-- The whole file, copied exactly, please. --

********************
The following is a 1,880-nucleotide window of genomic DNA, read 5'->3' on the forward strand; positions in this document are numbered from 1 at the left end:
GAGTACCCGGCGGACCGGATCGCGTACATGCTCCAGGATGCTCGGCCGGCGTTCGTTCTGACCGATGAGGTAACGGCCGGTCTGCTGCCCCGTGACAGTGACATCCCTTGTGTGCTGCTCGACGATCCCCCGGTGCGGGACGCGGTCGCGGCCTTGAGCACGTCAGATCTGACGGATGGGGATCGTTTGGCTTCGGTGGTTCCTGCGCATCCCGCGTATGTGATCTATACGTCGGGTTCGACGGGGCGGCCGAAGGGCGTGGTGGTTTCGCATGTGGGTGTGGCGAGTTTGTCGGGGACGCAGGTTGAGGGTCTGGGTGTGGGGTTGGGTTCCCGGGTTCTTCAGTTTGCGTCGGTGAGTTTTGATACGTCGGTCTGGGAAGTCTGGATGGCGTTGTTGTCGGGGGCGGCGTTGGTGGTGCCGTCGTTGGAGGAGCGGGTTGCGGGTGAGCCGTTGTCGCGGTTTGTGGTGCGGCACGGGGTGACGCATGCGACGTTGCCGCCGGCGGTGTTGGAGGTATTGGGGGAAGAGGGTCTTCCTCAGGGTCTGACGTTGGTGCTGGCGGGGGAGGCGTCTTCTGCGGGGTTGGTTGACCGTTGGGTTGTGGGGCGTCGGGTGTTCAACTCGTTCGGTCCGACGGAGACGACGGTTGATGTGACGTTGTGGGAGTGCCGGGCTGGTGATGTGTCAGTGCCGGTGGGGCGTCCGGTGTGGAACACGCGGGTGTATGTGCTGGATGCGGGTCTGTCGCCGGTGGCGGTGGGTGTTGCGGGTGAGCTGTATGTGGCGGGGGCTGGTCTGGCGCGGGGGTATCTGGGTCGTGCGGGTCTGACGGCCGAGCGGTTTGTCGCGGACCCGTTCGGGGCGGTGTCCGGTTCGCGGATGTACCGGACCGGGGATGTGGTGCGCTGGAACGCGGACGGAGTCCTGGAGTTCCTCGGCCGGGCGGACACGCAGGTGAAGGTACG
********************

The following is a 1,880-nucleotide window of genomic DNA, read 5'->3' on the forward strand; positions in this document are numbered from 1 at the left end:
GAGTACCCGGCGGACCGGATCGCGTACATGCTCCAGGATGCTCGGCCGGCGTTCGTTCTGACCGATGAGGTAACGGCCGGTCTGCTGCCCCGTGACAGTGACATCCCTTGTGTGCTGCTCGACGATCCCCCGGTGCGGGACGCGGTCGCGGCCTTGAGCACGTCAGATCTGACGGATGGGGATCGTTTGGCTTCGGTGGTTCCTGCGCATCCCGCGTATGTGATCTATACGTCGGGTTCGACGGGGCGGCCGAAGGGCGTGGTGGTTTCGCATGTGGGTGTGGCGAGTTTGTCGGGGACGCAGGTTGAGGGTCTGGGTGTGGGGTTGGGTTCCCGGGTTCTTCAGTTTGCGTCGGTGAGTTTTGATACGTCGGTCTGGGAAGTCTGGATGGCGTTGTTGTCGGGGGCGGCGTTGGTGGTGCCGTCGTTGGAGGAGCGGGTTGCGGGTGAGCCGTTGTCGCGGTTTGTGGTGCGGCACGGGGTGACGCATGCGACGTTGCCGCCGGCGGTGTTGGAGGTATTGGGGGAAGAGGGTCTTCCTCAGGGTCTGACGTTGGTGCTGGCGGGGGAGGCGTCTTCTGCGGGGTTGGTTGACCGTTGGGTTGTGGGGCGTCGGGTGTTCAACTCGTTCGGTCCGACGGAGACGACGGTTGATGTGACGTTGTGGGAGTGCCGGGCTGGTGATGTGTCAGTGCCGGTGGGGCGTCCGGTGTGGAACACGCGGGTGTATGTGCTGGATGCGGGTCTGTCGCCGGTGGCGGTGGGTGTTGCGGGTGAGCTGTATGTGGCGGGGGCTGGTCTGGCGCGGGGGTATCTGGGTCGTGCGGGTCTGACGGCCGAGCGGTTTGTCGCGGACCCGTTCGGGGCGGTGTCCGGTTCGCGGATGTACCGGACCGGGGATGTGGTGCGCTGGAACGCGGACGGAGTCCTGGAGTTCCTCGGCCGGGCGGACACGCAGGTGAAGGTACG